It is not uncommon to be wary of the word “bankruptcy” when you are consistently facing financial trouble. Whether you are tackling looming medical bills or struggling to meet long-overdue credit card payments, the possibility of bankruptcy is a reality that many just can’t seem to shake in their day-to-day lives.
While bankruptcy may be seen as an impending doom to many, the need to file for bankruptcy is not a terribly unusual occurrence. According to the American Bankruptcy Institute, 789,020 bankruptcies were filed by consumers and businesses in 2017. While this may seem like a large amount, it is admittedly nominal compared to the shocking 1,593,081 bankruptcies filed in 2010.
Whether you are financially comfortable or view bankruptcy as a possibility in your financial future, you should know that there are several ways to avoid the need to file for bankruptcy in the first place.
- First and Foremost, Take Bankruptcy Seriously
Bankruptcy is available to those who are in the midst of dire financial straits and should not be taken lightly. To some, it may initially appear to be the “easy way out” when it comes to escaping owed payments and collection calls, but relief from debt doesn’t come easy.
Anyone who is considering bankruptcy as an option, however, should certainly be aware of the risks that come with filing for bankruptcy in addition to the life-changing results that the process can leave in its path.
No two situations are exactly the same, but many experience similar complexities when it comes to dealing with bankruptcy. For example, filing for bankruptcy can severely affect your credit score with effects lasting for over ten-years following your filing. Additionally, filing for bankruptcy may require you to forfeit some of your personal property and can affect the lives of any co-signers to your debt.
- Create a Budget and Attempt to Pay Back Your Debt
While it certainly is not easy to get ahold of your debts when you feel like you have slipped behind, you should take all precautions to get any outstanding debts out of the way before you consider filing for bankruptcy.
The process of catching up on your debts (and determining whether it is a possibility in the first place) may involve creating a budget for you and your family. This means that you need to take into account all of the expenses you and your family face on a monthly basis, compare those expenses with your monthly, and determine how much money, if any, you can set aside to pay off your outstanding debts.
- Seek Consumer Credit Counseling Services
There are many non-profit and for-profit entities that offer consumer credit counseling services to those who are considering or in the midst of filing for bankruptcy. Consumer Credit Counseling Services (CCCS), for example, is a 501(c)(3) non-profit organization funded by government grants and donations and provides several different types of services to debtors across the country. Not only will these agencies typically provide assistance in crafting debt management plans and provide budgeting assistance, but may also offer aid in the form of financial advising before you even have to consider bankruptcy.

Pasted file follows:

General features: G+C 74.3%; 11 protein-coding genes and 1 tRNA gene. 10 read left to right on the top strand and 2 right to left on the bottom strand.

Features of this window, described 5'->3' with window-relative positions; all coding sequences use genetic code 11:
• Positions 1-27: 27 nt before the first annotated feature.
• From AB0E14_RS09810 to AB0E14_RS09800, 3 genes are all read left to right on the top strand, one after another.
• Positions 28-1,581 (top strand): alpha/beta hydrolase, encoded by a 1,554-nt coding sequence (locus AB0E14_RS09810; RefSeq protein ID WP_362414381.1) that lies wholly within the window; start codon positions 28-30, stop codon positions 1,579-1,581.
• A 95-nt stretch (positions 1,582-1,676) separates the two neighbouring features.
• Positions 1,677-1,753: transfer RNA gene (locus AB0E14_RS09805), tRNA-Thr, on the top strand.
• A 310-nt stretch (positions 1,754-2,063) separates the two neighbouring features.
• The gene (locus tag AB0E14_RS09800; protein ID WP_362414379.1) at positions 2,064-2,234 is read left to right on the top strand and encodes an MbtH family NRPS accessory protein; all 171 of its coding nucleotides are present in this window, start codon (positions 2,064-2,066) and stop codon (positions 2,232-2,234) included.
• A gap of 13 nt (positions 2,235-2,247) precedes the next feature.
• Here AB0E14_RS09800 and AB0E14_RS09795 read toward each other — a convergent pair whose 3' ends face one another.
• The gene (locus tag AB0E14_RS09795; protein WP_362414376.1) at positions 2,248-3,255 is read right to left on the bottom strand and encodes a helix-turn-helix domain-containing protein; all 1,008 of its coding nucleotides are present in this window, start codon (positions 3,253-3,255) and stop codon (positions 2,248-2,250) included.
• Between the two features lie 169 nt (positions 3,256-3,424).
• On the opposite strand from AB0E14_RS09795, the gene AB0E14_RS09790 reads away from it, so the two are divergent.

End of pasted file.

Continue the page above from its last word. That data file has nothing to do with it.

- Settle with your Creditors
While it may be daunting, speaking with your creditors and negotiating a settlement regarding your outstanding debt may be an option when it comes to avoiding bankruptcy. Not only does settling allow you to avoid the difficulties that result from filing for bankruptcy, but the lender will likely be pleased to know that they won’t be losing all of the funds they loaned you.
Negotiation, however, can be a confusing and arduous process, sometimes involving your creditors’ legal departments and contracts that could have an effect on your financial future. If you consider this option, it may be best to consult with an attorney who has expertise in the field of bankruptcy.
- Seek Financial Support
While it may seem like a last resort, asking for help is key in avoiding bankruptcy. Family and friends, if available, may be good resources for help in dire financial situations, but asking for a loan may put a strain on your relationship.
Alternatively, you may want to consider seeking help to cut your costs in other areas of your life. Specifically, you should consider looking to government-funded financial assistance through certain programs to cut costs in your day-to-day necessities. For example, Colorado offers programs such as SNAP, WIC, and more are available to those who have trouble paying for food on a consistent basis.
There is no shame in seeking help through bankruptcy, but there are many ways that the process can be avoided in its entirety. If you are considering bankruptcy and are wondering if it is right for you, contact our Colorado bankruptcy specialists today.
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